Staff Writer, CNET News.com
The Department of Homeland Security has named Claria, an adware maker that online publishers once dubbed a "parasite," to a federal privacy advisory board.
An executive from Claria, formerly called Gator, will be one of 20 members of the committee, the department said Wednesday.
"This committee will provide the department with important recommendations on how to further the department's mission while protecting the privacy of personally identifiable information of citizens and visitors of the United States," Nuala O'Connor Kelly, the department's chief privacy officer, said in a statement.
Claria bundles its pop-up advertising software with ad-supported networks such as Kazaa. Recently, the privately held company has been trying to seek credibility by following stricter privacy guidelines and offering behavioral profiling services to its partners.In an e-mail message to CNET News.com, Kelly defended the inclusion of a Claria representative on the committee. "I am proud of, supportive of and grateful for those individuals in the public and private sector who are willing to take on the hard tasks, fight the good fight, and who surprise us with creative, fresh and unconventional thinking, and who make change where change is needed through their hard work and personal dedication," Kelly said.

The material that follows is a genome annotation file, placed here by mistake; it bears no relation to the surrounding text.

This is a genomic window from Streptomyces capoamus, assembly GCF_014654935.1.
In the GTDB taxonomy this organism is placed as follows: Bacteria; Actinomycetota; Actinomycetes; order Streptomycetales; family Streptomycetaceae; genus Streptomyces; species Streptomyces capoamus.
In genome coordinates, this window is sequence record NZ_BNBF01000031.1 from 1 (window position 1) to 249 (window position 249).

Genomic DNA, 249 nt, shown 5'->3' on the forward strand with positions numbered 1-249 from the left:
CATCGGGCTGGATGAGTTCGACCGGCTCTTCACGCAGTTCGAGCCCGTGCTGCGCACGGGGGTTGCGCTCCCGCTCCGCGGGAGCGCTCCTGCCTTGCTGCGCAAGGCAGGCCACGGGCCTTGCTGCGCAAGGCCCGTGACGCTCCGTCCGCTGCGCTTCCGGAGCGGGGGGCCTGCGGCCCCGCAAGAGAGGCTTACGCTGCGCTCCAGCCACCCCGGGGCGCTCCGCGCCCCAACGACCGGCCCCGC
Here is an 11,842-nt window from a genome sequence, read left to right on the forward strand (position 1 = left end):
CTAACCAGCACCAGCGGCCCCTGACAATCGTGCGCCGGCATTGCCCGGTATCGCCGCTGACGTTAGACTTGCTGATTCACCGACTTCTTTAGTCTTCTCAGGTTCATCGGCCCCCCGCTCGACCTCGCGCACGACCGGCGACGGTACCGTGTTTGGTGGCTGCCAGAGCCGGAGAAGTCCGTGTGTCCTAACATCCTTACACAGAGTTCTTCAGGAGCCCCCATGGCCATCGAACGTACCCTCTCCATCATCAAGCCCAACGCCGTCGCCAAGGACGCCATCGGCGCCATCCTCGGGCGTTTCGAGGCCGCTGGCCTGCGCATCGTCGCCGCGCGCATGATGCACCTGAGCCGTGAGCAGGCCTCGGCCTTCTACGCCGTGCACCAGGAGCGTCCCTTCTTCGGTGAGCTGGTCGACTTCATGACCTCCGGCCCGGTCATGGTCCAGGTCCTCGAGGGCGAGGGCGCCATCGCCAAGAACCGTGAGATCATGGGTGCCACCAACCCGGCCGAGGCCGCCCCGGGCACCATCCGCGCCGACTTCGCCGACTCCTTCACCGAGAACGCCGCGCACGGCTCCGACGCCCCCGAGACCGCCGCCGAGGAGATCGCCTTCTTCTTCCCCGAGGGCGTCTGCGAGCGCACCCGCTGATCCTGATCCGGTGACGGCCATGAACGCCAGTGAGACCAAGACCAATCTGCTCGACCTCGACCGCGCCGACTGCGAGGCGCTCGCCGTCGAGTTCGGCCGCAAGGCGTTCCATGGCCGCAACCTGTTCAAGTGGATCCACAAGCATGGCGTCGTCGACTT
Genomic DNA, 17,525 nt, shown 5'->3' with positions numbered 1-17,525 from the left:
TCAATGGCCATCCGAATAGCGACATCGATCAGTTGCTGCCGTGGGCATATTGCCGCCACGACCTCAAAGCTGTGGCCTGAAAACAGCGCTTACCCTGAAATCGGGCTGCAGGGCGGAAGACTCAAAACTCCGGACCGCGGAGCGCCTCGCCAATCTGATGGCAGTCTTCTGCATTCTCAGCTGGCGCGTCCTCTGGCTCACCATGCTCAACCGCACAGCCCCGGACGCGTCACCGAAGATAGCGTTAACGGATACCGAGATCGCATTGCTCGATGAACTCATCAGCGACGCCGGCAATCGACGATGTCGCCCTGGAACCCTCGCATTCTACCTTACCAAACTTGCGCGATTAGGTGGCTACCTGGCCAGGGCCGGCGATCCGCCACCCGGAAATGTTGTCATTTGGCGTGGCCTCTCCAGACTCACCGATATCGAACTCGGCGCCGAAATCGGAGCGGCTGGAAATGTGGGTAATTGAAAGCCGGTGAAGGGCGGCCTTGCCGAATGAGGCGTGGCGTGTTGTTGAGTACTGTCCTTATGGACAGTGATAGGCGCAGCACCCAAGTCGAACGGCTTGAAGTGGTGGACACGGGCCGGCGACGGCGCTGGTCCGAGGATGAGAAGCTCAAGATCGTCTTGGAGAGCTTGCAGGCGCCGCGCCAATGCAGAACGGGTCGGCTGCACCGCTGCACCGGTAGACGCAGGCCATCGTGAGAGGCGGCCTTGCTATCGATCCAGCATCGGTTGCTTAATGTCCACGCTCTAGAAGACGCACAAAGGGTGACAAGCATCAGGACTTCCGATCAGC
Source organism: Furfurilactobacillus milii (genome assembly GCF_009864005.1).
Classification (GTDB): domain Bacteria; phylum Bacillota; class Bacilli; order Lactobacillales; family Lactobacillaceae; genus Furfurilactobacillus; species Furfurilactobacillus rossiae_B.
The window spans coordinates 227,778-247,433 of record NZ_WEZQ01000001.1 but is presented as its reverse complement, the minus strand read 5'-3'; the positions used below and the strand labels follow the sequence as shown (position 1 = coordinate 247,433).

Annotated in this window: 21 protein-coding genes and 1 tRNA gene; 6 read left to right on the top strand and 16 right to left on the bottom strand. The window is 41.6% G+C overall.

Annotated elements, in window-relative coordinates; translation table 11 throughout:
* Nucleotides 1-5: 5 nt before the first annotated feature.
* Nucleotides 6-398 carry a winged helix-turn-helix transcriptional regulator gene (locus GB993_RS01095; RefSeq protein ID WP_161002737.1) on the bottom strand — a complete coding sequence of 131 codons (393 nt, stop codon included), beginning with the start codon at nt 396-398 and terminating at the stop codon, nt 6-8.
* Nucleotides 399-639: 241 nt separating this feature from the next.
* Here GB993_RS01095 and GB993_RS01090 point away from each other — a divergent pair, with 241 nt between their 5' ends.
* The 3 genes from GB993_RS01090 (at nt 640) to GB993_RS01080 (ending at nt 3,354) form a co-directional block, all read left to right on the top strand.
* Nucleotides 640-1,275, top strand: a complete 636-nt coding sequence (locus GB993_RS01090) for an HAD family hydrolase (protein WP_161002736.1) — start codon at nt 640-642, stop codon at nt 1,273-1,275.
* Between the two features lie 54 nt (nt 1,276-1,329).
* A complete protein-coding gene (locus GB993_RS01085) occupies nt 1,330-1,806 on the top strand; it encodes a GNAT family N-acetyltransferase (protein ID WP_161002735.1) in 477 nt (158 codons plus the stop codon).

In the past, Claria's pop-up ad software has riled some users who claimed it was annoying, installed without permission, and not easy to delete. Publishers also were irked about pop-up ads for a rival's product appearing next to their own Web sites. Catalog retailer L.L. Bean sued Gator for alleged trademark infringement.
Claria's representative on the Homeland Security privacy board is company Vice President D. Reed Freeman, a former Federal Trade Commission staff attorney. Other members include executives from Intel, Computer Associates International, IBM, Oracle and the Cato Institute.Kelly said Freeman will "bring his courage and conviction to the board, and will contribute productively—and constructively—to the board's and the public's dialogue on privacy and homeland security."
The committee is tasked with providing "external expert advice to the secretary and the chief privacy officer on programmatic, policy, operational and technological issues that affect privacy, data integrity and data interoperability."
In February 2003, Gator settled a high-profile case brought by The Washington Post, The New York Times, Dow Jones and other media companies. Terms of that deal were quiet, but Claria appears to have stopped delivering pop-ups to those publishers' sites.Claria did not immediately respond to a request for comment.
CNET News.com's Stefanie Olsen contributed to this report.